How Does Iron Deficiency Affect Athletic Performance?

Diet is one of the most vital elements of an athlete’s lifestyle, bringing a huge influence to bear on their well-being both in and out of competition, and the results they can achieve. Any micronutrient deficiency, such as high iron turnover can lead to poor results.

On the face of it, many people outside the sports nutrition sphere may consider protein to be the most important nutrient because it is so well marketed. On the flip side, iron is given little to no consideration, yet many athletes and people suffer a deficiency which can lead to a performance loss.

In this article we shall cover the following points:

  • Why would an athlete be iron deficient?
  • Importance of iron
  • Performance implications
  • Fatigue
  • Heart rate
  • Weakness
  • Thirst
  • Final Note

Iron and Athletes

Optimal nutritional intake has been considered important for decades, with leaner and more muscle-bound athletes achieving better results and longer careers. With the advent of sports science as a discipline all of its own, however, diet has come under the microscope to an extent we had never seen before.

Professionals will eat to a certain schedule, from a specific menu, and use selected supplements to get the maximum level of performance from their bodies. 

While the typical “civilian” will have little in common with the professional sportsman or woman, we are all human. Some health conditions that affect people in general are also part of life for top athletes.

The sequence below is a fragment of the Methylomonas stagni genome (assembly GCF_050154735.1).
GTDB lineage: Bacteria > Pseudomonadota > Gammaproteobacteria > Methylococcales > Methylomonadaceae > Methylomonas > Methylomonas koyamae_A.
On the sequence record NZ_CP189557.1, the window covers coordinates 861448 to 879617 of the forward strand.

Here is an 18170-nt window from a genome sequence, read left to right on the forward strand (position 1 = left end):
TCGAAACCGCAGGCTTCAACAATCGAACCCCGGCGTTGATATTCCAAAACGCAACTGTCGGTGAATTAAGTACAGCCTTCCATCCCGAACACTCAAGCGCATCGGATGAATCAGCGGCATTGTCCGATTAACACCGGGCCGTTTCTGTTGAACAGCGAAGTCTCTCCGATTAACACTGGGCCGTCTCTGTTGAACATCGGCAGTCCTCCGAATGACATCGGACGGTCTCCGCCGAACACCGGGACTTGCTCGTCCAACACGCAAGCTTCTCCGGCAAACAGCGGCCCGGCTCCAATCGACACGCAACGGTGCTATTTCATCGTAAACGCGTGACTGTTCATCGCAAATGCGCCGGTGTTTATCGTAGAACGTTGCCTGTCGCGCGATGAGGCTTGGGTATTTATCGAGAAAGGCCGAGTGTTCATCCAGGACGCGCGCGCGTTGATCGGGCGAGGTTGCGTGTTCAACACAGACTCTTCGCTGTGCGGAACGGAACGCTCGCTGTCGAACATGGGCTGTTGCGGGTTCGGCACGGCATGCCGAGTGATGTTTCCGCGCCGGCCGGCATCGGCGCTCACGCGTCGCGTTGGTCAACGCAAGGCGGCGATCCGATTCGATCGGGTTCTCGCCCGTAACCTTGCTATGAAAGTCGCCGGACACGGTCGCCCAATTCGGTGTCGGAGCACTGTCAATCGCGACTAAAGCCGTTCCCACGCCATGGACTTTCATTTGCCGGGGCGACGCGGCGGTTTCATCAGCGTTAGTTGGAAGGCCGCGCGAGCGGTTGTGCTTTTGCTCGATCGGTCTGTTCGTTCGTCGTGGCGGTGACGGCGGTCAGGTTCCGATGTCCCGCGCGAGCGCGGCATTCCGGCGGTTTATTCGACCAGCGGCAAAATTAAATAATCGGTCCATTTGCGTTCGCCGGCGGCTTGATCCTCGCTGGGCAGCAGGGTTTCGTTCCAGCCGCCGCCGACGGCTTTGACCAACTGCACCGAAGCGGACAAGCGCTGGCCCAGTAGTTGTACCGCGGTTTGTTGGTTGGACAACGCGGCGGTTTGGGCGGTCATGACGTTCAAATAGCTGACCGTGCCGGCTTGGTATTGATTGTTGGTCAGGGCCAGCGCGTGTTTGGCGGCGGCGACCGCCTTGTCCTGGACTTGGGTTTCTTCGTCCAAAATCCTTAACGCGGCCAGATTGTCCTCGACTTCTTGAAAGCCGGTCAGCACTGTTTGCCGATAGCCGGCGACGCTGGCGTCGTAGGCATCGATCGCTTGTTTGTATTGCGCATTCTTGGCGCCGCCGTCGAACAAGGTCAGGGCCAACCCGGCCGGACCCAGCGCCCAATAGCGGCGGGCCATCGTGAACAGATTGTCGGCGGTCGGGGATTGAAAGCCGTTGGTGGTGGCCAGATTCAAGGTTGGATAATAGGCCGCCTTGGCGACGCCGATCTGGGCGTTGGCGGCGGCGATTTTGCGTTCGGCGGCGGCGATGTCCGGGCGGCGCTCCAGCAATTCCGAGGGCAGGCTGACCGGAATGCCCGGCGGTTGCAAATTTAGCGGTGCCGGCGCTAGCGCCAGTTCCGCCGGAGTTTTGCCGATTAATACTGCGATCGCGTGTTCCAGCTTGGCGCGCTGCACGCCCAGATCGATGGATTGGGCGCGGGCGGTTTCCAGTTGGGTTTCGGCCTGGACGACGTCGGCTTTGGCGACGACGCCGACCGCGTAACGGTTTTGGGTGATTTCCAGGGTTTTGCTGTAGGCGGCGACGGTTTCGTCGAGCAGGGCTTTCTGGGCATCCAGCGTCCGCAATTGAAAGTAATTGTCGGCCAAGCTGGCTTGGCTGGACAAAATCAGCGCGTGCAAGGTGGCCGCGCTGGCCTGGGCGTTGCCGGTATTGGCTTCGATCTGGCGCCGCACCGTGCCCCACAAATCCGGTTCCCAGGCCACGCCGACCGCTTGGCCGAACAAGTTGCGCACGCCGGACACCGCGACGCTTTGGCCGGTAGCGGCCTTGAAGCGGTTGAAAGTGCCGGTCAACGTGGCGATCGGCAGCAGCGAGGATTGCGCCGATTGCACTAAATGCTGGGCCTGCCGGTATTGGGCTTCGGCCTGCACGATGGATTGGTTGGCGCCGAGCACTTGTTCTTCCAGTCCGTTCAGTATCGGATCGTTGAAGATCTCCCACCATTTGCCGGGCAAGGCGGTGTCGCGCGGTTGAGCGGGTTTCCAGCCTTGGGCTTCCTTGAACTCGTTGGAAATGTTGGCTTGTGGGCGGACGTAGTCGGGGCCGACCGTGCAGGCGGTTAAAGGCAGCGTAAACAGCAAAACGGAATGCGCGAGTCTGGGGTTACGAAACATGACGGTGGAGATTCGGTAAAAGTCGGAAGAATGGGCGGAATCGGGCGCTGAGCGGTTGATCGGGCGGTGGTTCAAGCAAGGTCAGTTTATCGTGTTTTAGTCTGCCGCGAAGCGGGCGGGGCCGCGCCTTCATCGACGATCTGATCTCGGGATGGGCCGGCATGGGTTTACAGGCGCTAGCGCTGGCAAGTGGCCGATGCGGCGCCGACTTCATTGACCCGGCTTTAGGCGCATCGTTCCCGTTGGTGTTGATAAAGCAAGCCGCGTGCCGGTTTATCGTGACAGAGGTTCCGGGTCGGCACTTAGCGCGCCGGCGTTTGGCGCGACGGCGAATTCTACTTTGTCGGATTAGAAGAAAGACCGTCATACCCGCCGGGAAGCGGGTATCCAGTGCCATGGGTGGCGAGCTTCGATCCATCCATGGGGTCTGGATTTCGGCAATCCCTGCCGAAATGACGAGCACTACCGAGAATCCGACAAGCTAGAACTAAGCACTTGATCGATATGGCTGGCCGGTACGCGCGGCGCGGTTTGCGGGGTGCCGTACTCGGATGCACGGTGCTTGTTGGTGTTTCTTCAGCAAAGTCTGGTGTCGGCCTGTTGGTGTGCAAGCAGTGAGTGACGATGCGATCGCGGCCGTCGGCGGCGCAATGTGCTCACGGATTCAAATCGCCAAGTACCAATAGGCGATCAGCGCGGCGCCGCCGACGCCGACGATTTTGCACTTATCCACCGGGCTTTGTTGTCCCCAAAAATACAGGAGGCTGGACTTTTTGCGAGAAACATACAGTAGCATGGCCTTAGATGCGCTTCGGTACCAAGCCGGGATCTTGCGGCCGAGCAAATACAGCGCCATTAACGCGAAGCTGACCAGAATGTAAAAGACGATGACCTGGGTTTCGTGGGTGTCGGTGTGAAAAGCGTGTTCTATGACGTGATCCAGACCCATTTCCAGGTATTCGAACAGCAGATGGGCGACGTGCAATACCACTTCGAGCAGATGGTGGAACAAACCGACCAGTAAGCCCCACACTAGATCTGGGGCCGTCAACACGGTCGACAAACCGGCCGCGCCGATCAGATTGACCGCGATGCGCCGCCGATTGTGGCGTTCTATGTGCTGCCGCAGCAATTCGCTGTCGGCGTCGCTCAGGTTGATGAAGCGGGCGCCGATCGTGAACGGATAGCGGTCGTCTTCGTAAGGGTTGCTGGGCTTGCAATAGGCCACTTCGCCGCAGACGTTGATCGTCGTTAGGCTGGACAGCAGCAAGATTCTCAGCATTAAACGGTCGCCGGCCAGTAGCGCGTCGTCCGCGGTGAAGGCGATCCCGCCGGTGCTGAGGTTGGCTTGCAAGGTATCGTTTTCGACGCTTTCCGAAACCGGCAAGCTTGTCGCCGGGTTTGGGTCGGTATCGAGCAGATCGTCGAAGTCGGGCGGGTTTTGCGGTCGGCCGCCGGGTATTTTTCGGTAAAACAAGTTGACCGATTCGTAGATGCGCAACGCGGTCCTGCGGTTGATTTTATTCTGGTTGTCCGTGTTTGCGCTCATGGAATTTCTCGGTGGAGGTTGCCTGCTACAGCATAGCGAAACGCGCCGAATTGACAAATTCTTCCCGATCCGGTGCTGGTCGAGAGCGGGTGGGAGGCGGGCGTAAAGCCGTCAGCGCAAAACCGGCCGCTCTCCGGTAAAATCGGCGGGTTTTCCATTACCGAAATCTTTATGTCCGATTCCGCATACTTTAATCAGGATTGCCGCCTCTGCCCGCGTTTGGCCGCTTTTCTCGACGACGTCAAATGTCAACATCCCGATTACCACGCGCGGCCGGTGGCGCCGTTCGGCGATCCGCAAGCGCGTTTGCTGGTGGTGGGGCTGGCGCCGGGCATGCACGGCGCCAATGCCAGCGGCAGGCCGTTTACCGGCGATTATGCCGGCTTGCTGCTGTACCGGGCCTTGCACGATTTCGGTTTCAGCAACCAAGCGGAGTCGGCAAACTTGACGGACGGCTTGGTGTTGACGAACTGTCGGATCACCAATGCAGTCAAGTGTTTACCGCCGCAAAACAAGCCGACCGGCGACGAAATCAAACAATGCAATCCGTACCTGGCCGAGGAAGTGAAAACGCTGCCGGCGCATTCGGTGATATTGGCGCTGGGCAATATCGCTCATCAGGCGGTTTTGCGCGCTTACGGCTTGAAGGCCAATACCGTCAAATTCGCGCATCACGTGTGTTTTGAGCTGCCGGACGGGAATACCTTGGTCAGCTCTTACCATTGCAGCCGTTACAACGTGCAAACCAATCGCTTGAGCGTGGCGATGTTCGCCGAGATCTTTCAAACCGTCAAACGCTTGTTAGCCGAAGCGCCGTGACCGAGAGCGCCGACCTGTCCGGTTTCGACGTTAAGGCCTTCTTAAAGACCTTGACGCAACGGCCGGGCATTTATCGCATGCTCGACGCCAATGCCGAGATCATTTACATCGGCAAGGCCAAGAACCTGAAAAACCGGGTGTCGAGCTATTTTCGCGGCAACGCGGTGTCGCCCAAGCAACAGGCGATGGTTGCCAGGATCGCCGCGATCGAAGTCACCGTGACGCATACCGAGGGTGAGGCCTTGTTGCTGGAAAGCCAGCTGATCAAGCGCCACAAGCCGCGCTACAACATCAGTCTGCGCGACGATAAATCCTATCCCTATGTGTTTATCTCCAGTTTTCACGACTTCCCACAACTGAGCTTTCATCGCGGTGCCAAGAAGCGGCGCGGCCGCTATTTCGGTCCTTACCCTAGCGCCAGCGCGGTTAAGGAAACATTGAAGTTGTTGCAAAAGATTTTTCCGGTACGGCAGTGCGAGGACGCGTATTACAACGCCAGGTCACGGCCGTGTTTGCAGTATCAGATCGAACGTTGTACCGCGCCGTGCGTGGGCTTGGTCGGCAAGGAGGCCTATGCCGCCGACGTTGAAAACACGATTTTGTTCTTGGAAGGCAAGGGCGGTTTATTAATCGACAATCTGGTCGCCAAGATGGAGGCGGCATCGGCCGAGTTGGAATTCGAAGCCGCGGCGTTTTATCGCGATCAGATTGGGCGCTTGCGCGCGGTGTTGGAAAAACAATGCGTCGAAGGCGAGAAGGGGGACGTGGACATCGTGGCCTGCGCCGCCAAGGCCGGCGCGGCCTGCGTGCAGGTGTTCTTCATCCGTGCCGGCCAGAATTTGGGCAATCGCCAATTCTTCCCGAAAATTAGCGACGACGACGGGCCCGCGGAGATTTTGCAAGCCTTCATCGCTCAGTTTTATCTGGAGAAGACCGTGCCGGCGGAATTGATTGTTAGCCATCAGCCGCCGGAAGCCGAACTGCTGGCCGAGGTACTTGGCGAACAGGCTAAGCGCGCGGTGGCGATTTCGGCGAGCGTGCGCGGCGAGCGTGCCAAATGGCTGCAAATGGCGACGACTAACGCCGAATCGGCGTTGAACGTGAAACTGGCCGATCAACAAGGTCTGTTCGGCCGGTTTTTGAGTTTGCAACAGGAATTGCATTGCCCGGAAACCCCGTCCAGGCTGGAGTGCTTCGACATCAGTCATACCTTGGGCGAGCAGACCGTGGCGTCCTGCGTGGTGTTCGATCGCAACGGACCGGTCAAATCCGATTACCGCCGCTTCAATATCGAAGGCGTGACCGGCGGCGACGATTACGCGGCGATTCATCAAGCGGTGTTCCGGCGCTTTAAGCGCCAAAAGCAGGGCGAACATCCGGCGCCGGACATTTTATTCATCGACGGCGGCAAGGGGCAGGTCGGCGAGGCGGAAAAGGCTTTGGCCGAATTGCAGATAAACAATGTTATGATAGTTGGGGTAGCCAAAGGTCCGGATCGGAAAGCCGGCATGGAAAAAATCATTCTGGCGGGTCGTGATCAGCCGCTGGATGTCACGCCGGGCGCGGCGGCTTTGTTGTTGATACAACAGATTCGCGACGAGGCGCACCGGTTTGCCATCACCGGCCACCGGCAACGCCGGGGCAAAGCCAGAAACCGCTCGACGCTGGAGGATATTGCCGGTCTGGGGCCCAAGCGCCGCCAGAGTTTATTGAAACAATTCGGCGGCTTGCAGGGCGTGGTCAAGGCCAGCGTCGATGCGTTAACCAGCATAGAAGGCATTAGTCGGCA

There are and have been professional soccer players who are asthmatic, NFL players with colitis, golfers with arthritis. The existence of a health problem, even one that affects you from birth, is not necessarily a bar to becoming a professional sports star.

At the same time, it would be irresponsible to deny that it complicates the process of reaching a higher level, and needs to be managed in order to stay there. When, for example, your health issue causes an iron deficiency, it is something to be addressed.

Why would an athlete have an iron deficiency?

air force marathon runners

An iron deficiency can result from any one of many different causes, with a primary relevant example being a condition such as Celiac disease, which prevents nutrients from being as well-absorbed as one would prefer.1

In the case of female athletes, there is the added consideration of cyclical blood loss as a result of menstruation.2

Furthermore, endurance athletes in general are susceptible to an iron deficiency due to an increase of need and a lack of dietary intake.3

Any athlete suffering from a condition such as endometriosis could very well experience anemia as a result of their blood loss, with iron deficiency leading to a long potential list of problems.4

Why is iron important to an athlete?

Iron is, not to put too fine a point on it, important to all of us. Our body uses it to create hemoglobin, which plays a vital part in transporting oxygen throughout the body. It also creates myoglobin, which delivers oxygen to the muscles.5

Without iron, we will very quickly experience fatigue, and we will also struggle to recover from any kind of muscle injury.6

For an athlete, this is of course all the more important – when they are training, they place their bodies under huge amounts of stress. Recovery periods are essential in athletics, which makes iron all the more important.7

This is just one part of why athletes have their diets mapped out for them by coaches and nutritionists.8 The right foods, and potentially supplements, have to be taken in the right amounts to ensure that an athlete can get the maximum benefit from their training.